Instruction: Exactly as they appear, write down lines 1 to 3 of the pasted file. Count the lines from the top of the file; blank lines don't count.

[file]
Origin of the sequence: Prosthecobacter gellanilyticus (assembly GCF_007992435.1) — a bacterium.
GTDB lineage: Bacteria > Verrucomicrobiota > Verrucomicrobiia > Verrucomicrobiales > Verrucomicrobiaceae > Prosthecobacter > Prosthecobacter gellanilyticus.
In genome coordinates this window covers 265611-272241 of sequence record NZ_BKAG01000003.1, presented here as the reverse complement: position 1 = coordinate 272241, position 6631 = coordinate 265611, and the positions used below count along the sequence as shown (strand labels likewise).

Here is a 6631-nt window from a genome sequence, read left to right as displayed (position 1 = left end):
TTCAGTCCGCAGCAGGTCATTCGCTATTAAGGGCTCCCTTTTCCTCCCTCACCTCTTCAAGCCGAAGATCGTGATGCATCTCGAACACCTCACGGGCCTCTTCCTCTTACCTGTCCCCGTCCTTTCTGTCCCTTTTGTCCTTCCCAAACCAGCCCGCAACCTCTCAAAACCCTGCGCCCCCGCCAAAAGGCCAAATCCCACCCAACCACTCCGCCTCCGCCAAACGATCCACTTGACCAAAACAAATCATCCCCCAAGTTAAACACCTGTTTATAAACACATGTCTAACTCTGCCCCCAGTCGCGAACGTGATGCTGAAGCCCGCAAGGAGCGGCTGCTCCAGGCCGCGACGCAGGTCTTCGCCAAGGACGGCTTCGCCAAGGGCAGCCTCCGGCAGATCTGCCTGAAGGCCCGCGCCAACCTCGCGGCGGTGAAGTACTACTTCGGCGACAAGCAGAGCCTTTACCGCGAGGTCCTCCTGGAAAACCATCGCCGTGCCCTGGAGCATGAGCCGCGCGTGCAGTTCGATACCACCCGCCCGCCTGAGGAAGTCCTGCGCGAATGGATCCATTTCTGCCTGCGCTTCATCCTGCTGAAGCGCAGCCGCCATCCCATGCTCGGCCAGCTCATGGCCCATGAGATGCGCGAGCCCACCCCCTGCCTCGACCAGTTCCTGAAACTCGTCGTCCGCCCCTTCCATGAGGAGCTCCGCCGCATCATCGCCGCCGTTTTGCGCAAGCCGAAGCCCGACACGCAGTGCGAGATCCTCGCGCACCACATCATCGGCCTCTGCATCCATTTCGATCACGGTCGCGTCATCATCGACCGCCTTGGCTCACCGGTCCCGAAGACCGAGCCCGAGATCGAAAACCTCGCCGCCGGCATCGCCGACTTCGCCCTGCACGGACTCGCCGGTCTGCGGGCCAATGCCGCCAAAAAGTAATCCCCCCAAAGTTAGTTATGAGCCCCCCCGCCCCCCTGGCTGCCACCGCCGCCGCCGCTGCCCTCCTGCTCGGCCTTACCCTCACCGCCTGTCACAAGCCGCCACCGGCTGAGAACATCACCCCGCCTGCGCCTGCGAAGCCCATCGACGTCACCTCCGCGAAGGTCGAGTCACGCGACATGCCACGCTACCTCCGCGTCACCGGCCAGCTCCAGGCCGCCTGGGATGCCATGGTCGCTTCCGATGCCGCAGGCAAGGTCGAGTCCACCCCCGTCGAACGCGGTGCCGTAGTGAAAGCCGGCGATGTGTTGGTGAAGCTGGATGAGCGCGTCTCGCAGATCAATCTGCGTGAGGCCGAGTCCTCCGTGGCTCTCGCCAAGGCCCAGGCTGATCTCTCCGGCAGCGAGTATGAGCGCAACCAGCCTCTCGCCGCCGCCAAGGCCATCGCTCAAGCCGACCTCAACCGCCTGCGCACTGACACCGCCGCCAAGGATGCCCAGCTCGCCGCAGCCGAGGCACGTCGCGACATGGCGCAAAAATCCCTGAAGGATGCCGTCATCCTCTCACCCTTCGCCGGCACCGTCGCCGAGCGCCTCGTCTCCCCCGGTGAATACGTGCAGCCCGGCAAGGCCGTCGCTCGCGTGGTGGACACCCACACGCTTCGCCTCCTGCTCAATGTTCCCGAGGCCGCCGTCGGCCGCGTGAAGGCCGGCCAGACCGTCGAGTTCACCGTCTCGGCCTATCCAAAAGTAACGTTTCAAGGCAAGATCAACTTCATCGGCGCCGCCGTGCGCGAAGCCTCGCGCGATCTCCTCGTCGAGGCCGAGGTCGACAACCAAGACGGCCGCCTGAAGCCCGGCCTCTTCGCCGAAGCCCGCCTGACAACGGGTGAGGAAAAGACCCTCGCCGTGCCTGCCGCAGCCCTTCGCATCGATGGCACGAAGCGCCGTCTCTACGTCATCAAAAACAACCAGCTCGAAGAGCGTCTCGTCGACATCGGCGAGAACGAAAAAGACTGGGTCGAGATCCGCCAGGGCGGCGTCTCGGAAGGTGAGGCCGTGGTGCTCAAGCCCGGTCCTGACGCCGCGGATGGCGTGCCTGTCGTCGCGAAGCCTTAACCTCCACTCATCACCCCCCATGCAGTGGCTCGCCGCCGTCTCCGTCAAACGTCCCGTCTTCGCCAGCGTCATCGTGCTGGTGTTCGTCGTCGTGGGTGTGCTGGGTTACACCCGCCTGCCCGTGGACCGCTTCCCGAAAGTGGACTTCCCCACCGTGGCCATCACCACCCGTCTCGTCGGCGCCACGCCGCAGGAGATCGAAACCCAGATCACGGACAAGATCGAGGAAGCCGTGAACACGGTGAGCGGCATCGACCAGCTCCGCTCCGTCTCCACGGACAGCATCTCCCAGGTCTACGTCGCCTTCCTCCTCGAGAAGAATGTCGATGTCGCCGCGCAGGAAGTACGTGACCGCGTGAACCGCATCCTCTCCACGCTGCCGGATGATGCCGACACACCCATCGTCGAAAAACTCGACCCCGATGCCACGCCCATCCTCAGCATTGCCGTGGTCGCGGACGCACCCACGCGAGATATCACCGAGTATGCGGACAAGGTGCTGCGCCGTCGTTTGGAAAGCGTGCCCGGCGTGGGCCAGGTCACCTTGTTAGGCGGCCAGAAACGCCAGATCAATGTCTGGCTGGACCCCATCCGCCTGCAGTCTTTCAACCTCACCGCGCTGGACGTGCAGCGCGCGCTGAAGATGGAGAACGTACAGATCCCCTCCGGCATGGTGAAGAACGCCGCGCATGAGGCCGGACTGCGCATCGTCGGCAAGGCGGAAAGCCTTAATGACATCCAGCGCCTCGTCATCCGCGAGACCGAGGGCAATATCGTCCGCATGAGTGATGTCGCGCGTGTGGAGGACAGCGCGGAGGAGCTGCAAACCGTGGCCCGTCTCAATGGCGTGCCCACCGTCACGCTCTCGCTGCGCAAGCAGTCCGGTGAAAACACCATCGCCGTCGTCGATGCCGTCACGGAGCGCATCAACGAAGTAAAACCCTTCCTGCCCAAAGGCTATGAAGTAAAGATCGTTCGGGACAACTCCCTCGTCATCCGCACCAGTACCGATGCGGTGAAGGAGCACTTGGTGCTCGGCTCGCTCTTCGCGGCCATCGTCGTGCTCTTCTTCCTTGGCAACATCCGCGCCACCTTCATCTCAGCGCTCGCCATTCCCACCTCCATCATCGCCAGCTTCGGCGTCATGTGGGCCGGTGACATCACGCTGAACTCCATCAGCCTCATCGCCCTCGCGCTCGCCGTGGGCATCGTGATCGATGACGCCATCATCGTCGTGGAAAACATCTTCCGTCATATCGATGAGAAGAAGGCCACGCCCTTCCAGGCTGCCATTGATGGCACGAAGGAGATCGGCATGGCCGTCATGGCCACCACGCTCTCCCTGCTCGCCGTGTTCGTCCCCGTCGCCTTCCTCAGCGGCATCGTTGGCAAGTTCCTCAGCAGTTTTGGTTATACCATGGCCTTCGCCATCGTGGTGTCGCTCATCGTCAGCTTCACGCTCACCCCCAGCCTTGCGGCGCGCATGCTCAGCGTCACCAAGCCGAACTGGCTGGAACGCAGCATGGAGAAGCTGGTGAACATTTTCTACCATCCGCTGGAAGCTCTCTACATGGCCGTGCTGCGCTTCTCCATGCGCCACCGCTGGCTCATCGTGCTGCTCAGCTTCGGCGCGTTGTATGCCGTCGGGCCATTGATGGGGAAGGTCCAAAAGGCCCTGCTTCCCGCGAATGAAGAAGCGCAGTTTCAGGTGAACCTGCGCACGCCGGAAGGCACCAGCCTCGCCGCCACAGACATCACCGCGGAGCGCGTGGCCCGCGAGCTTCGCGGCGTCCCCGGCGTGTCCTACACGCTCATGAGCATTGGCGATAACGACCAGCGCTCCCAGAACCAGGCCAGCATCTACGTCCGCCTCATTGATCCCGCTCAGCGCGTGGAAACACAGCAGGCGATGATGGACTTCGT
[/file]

Origin of the sequence: Prosthecobacter gellanilyticus (assembly GCF_007992435.1) — a bacterium.
GTDB lineage: Bacteria > Verrucomicrobiota > Verrucomicrobiia > Verrucomicrobiales > Verrucomicrobiaceae > Prosthecobacter > Prosthecobacter gellanilyticus.
In genome coordinates this window covers 265611-272241 of sequence record NZ_BKAG01000003.1, presented here as the reverse complement: position 1 = coordinate 272241, position 6631 = coordinate 265611, and the positions used below count along the sequence as shown (strand labels likewise).